Defense official: Arson suspected as cause of Navy ship fire

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FILE - In this July 12, 2020, file photo, smoke rises from the USS Bonhomme Richard at Naval Base San Diego in San Diego, after an explosion and fire on board the ship at Naval Base San Diego. A senior defense official says arson is suspected as the cause of a July 12 fire that left extensive damage to the USS Bonhomme Richard and a U.S. Navy sailor is being questioned as a potential suspect. The official, with knowledge of the investigation, spoke Wednesday, Aug. 26, 2020, to The Associated Press on condition of anonymity to provide details not yet made public. (AP Photo/Denis Poroy, File)

SAN DIEGO – Arson is suspected as the cause of a July 12 fire that left extensive damage to the USS Bonhomme Richard docked off San Diego, and a U.S. Navy sailor was being questioned as a potential suspect, a senior defense official said Wednesday.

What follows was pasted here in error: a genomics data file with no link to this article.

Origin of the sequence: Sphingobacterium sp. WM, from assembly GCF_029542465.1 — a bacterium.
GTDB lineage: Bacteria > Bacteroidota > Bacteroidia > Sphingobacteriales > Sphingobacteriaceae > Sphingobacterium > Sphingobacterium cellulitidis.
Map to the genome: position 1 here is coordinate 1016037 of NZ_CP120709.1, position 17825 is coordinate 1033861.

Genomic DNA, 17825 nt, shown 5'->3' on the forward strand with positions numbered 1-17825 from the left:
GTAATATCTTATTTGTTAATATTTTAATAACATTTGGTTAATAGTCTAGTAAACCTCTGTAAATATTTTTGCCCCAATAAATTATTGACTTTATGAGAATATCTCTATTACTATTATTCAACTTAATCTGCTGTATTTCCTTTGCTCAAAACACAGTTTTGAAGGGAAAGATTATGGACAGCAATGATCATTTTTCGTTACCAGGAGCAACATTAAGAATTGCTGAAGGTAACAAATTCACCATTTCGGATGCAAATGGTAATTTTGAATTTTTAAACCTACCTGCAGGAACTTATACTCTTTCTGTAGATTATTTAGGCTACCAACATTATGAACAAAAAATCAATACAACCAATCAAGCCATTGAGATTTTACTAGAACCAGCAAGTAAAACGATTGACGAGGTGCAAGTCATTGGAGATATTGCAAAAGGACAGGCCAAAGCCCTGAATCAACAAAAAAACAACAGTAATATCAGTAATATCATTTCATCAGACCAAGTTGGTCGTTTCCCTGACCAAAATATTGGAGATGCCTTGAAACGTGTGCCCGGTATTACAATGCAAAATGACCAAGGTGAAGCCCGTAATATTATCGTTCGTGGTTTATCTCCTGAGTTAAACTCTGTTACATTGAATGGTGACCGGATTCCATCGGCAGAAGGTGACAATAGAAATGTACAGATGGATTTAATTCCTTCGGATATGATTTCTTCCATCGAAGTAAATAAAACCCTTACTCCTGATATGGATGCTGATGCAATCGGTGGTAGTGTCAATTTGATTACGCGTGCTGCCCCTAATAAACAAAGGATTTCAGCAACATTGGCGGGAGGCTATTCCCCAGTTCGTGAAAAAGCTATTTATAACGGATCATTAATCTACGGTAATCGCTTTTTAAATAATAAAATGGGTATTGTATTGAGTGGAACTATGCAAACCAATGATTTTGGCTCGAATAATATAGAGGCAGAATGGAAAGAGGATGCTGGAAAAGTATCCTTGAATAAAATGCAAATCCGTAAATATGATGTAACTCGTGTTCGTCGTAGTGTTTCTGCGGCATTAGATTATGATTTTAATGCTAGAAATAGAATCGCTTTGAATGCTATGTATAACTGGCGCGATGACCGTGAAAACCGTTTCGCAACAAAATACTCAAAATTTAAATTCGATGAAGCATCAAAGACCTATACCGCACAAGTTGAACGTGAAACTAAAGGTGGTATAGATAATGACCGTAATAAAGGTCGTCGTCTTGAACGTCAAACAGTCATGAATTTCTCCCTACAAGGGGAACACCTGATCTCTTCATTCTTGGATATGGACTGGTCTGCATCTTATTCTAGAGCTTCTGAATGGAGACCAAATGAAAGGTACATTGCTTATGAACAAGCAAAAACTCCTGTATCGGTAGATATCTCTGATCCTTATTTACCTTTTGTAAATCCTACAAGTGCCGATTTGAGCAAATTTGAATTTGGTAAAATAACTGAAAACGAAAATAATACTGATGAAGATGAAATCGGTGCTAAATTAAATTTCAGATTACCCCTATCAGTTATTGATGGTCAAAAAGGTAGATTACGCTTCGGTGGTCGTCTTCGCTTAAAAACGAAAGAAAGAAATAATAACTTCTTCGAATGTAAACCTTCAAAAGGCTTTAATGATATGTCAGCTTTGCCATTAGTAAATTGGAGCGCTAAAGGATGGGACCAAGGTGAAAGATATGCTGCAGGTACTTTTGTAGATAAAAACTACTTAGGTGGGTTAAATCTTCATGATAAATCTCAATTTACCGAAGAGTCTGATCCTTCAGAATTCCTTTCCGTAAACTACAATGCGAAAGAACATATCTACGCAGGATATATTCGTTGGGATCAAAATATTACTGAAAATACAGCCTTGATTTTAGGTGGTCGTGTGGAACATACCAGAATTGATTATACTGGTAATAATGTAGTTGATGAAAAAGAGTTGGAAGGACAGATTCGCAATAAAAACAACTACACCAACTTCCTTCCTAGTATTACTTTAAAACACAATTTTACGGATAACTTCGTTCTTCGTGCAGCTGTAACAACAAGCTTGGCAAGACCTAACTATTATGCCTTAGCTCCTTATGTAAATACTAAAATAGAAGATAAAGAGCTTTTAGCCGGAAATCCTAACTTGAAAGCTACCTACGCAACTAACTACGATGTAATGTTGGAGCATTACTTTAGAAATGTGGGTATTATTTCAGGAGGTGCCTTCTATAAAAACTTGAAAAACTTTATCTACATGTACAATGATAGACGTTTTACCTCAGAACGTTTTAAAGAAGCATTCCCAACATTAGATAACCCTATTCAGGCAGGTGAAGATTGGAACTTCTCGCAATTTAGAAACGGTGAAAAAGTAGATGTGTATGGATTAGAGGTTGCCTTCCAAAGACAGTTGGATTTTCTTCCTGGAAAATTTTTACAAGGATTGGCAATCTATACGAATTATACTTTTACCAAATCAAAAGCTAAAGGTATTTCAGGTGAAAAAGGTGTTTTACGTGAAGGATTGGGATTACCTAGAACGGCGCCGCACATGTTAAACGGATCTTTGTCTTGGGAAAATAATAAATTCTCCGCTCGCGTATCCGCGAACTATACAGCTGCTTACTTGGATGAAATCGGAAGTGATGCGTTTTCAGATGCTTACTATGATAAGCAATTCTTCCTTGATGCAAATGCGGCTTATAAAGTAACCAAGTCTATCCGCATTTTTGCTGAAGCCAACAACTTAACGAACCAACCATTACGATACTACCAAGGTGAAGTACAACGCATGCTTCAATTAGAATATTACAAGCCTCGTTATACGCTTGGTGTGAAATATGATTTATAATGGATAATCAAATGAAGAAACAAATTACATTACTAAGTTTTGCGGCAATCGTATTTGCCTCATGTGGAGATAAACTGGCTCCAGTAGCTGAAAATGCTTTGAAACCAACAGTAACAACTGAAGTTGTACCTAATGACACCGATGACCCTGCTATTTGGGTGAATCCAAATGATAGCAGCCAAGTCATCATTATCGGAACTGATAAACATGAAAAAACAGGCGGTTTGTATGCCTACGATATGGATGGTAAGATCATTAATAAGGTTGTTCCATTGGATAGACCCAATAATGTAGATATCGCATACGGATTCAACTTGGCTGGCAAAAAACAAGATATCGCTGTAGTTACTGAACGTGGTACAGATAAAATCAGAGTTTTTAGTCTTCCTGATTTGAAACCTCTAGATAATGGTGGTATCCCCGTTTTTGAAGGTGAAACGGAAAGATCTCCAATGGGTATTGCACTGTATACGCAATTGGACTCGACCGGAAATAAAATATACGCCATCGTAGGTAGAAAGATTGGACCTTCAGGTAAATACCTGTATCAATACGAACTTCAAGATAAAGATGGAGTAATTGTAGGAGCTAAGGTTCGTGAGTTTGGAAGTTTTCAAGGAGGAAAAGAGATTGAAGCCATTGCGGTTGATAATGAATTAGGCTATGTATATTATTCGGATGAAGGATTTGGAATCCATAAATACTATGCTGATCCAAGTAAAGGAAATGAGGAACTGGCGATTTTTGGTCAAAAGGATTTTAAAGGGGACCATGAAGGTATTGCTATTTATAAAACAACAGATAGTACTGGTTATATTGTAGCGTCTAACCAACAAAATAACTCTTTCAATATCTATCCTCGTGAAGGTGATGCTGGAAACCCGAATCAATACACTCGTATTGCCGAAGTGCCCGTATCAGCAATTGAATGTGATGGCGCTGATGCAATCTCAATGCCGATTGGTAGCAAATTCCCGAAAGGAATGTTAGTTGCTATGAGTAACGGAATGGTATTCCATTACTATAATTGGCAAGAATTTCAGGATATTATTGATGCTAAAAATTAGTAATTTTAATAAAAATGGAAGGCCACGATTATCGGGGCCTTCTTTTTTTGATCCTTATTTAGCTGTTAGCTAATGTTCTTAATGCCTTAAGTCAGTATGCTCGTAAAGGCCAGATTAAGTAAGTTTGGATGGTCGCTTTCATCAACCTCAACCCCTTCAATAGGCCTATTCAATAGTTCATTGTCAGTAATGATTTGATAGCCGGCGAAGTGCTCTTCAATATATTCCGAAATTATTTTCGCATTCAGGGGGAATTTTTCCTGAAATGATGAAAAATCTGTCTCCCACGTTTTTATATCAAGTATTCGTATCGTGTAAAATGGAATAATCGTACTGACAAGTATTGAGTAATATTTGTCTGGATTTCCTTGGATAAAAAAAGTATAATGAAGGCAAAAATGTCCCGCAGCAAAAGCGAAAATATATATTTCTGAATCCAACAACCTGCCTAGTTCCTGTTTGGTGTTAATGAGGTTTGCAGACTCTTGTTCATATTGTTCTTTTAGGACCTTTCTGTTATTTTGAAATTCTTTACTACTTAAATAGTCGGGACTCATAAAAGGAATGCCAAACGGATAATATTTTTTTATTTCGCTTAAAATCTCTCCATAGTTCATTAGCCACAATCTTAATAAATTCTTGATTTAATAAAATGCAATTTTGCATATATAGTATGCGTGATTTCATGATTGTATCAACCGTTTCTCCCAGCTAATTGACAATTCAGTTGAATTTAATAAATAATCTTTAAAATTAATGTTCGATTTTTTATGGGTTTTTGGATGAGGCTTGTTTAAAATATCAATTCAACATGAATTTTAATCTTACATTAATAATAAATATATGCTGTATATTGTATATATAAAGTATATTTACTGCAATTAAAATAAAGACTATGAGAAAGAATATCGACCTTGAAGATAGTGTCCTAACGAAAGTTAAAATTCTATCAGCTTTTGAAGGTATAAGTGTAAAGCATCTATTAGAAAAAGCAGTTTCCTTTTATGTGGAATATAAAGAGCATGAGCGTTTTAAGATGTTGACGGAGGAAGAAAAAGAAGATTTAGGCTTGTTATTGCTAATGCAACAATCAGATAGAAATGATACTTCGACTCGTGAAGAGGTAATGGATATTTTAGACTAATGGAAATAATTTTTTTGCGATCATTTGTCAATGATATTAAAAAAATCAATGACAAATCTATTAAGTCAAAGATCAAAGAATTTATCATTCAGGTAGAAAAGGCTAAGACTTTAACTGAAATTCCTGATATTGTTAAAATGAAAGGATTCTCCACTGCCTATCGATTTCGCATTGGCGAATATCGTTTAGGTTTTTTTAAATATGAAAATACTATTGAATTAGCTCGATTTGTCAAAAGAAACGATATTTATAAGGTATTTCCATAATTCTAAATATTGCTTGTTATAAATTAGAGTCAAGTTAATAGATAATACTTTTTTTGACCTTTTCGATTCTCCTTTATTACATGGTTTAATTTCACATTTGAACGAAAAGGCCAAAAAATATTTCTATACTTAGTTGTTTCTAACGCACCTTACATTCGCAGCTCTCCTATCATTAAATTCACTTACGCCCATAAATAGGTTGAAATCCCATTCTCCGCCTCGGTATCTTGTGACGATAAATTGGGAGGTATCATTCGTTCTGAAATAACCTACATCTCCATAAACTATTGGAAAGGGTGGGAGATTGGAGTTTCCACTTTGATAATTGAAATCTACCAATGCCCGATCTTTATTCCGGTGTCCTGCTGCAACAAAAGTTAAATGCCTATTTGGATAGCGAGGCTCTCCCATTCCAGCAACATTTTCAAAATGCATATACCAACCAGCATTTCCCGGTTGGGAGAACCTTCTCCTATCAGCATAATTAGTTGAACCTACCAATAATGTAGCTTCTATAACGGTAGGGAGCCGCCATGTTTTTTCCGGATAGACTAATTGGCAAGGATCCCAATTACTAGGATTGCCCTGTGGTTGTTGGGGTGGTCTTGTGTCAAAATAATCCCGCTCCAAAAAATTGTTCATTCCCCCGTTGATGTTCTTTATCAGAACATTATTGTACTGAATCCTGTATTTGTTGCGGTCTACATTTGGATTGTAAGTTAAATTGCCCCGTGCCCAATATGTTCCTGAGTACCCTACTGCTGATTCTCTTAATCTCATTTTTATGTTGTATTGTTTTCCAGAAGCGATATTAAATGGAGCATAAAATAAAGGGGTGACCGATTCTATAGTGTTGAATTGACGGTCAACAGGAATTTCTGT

The sailor was being questioned as part of the investigation by the Naval Criminal Investigative Service and the Bureau of Alcohol, Tobacco, Firearms and Explosives, the official said, adding that defense department leaders were notified of the development. The official, with knowledge of the investigation, spoke to The Associated Press on condition of anonymity to provide details not yet made public. The sailor was not detained.

The amphibious assault ship burned for more than four days and was the Navy’s worst U.S. warship fire outside of combat in recent memory.

The ship was left with extensive structural, electrical and mechanical damage and its future remains uncertain.

The development in the investigation was first reported by KGTV, the ABC affiliate in San Diego. The Navy declined to answer questions.

“The Navy will not comment on an ongoing investigation to protect the integrity of the investigative process and all those involved,” said Lt. Tim Pietrack, a Navy spokesman. “We have nothing to announce at this time.”

The Naval Criminal Investigative Service also declined to comment on the case.

The amphibious assault ships are among the few in the U.S. fleet that can act as a mini aircraft carrier. If the Bonhomme Richard is not repaired, it could cost the Navy up to $4 billion to replace it, according to defense analysts.